Submit up to 500 or so words. No text speak please. Use capitals at the beginning of each sentence and full stops at the end of a sentence. Please spell check and read through your essay. Readability and legibility is increased if you use paragraphs. Please use paragraph spaces by hitting return and leaving a white space. All this helps in editing and formatting which is a big job for us.
Submit your words and photograph here. Photo upload is at the base of this page. Make sure you caption your image.
In the Summary title field put Lyon Equipment A Grand Day Out Competition and your name. MAKE SURE YOU SELECT, "Competitions" under category.
Frank Bennett and Paul Cornthwaite of Lyon Equipment are the judges.
It's that weekend: Big Snow™ has begun. The BBC have branded it and are now marketing the hell out of it: schools off, industry at a standstill, £3bn lost, wheels spinning, sledges sliding, rescues in the hills and hourly weather updates. The statisticians are going crazy and the weather girl has something to talk about. The country wasn't at a standstill, but I'm sure more than just myself got the impression that it was.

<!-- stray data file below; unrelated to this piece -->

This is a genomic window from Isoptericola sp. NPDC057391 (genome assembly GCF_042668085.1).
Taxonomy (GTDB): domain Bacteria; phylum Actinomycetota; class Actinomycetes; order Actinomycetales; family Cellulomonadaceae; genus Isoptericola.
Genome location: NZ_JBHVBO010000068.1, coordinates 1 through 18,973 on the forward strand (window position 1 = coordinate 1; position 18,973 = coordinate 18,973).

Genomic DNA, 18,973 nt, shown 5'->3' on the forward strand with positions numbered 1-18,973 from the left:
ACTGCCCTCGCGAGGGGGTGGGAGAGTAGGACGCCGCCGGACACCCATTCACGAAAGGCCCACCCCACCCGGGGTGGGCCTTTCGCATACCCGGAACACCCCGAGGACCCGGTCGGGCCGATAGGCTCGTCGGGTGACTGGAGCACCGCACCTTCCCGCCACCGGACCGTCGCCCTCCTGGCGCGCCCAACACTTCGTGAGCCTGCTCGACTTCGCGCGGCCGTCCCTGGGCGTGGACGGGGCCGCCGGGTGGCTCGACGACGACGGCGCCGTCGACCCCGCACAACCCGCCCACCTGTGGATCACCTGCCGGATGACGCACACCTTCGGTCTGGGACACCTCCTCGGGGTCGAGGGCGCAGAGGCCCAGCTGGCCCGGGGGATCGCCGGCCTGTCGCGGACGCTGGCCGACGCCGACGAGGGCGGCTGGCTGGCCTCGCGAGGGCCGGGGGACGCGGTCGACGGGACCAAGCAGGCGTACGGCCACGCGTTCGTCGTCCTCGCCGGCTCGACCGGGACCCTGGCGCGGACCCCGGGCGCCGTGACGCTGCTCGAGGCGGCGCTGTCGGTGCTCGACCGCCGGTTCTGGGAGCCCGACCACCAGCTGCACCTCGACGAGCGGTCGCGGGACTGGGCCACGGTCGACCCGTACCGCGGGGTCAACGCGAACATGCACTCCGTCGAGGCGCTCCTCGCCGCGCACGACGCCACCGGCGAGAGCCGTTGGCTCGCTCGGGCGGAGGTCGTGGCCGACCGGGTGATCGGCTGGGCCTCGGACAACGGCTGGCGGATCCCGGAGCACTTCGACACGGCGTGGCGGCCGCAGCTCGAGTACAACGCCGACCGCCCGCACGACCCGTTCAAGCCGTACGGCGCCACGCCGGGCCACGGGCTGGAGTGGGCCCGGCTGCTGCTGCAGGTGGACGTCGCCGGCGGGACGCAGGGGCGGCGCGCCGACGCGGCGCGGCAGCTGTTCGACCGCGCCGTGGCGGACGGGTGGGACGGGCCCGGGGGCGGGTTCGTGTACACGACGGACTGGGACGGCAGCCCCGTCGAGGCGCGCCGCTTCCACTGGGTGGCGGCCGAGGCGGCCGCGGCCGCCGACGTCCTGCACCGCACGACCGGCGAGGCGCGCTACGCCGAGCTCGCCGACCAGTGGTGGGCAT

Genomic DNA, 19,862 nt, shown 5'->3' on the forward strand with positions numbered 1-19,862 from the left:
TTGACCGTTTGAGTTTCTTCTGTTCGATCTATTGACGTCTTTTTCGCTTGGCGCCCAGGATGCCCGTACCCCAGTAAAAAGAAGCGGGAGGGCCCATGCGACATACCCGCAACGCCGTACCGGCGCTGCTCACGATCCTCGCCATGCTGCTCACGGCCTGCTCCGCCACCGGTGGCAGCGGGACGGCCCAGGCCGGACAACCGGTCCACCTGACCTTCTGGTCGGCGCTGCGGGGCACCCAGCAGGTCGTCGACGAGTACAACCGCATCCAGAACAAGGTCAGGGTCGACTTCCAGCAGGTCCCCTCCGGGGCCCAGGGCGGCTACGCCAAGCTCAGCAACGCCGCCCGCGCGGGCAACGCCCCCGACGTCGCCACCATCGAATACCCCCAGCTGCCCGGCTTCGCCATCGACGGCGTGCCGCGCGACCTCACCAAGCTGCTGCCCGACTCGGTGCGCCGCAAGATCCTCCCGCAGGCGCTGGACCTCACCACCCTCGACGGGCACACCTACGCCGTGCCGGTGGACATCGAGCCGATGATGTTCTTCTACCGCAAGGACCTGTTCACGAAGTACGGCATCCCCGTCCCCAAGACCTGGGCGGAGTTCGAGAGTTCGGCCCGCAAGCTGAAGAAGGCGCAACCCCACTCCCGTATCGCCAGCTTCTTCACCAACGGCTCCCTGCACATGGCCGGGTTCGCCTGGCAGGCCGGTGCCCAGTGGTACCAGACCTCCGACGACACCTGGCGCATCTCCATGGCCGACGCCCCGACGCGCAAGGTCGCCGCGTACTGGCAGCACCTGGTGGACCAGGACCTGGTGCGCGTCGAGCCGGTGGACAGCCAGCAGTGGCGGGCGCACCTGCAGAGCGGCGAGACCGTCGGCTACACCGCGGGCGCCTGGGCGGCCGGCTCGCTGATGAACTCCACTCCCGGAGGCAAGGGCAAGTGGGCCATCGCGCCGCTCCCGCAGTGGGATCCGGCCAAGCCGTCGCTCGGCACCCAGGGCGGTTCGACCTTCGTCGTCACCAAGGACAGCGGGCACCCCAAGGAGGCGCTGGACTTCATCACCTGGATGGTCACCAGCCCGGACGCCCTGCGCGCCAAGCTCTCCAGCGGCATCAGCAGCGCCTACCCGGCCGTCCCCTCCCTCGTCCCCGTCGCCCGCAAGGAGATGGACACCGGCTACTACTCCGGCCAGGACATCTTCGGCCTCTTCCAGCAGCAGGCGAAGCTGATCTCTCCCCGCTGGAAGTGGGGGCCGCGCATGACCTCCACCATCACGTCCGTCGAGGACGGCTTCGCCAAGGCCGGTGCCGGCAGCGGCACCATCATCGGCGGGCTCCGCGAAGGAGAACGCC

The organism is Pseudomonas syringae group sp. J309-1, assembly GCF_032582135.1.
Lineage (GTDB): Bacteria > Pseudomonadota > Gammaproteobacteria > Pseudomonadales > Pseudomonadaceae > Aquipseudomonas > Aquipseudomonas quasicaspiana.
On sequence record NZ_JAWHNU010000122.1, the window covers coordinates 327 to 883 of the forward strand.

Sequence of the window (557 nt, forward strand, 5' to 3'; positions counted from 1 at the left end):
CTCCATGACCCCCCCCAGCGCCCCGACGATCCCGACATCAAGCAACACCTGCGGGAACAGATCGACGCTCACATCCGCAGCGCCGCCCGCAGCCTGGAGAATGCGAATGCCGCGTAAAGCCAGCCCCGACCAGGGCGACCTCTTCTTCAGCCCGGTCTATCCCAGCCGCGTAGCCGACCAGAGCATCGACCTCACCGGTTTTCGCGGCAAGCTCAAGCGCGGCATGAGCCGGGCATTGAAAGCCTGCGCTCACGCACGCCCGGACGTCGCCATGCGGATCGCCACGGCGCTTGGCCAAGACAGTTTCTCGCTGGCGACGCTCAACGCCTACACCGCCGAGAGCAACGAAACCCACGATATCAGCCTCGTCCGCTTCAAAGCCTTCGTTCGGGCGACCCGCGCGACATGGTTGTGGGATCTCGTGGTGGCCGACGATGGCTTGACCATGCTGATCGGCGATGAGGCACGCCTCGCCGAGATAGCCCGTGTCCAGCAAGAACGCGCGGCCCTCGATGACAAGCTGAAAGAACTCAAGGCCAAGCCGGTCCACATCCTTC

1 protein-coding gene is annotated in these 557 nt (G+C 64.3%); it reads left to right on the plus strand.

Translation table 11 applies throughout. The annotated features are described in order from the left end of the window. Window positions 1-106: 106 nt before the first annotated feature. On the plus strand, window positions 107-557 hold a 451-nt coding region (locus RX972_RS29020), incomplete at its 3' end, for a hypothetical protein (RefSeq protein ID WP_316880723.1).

It was cold and gray. Flurries were flying as we sped by Brough on the A66 and I pondered whether my 47 year old bones, tendons and muscles would be able to function in such arctic conditions?
My friend Tom Dixon to my left is 'just a boulderer' and young enough to be my son. He was at Earl yesterday with a large crew. Today he's just along to barrack us, hence his comments about his old friend, Adam 'Noddy' Noble. Naked Dave, who we just picked up from Morland, is in the back seat.
We are all to meet at Slipstones, the others, Adam, Bridget and Major Tom coming from Kendal.
Someone is holding back, watching each others beta, learning the moves. Then they pounce! When the time is right, when the others are exhausted, their arms turned to ashes and the skin on their tips raw and exposed; Jerry Peel, the master strategist, steps forward and is first up. Victory is sweet. It's cold and the clouds are assembling in the west, soon like rushing bombs they'll bombard us and drops will fall. The Black Sheep in the Bay Horse are calling.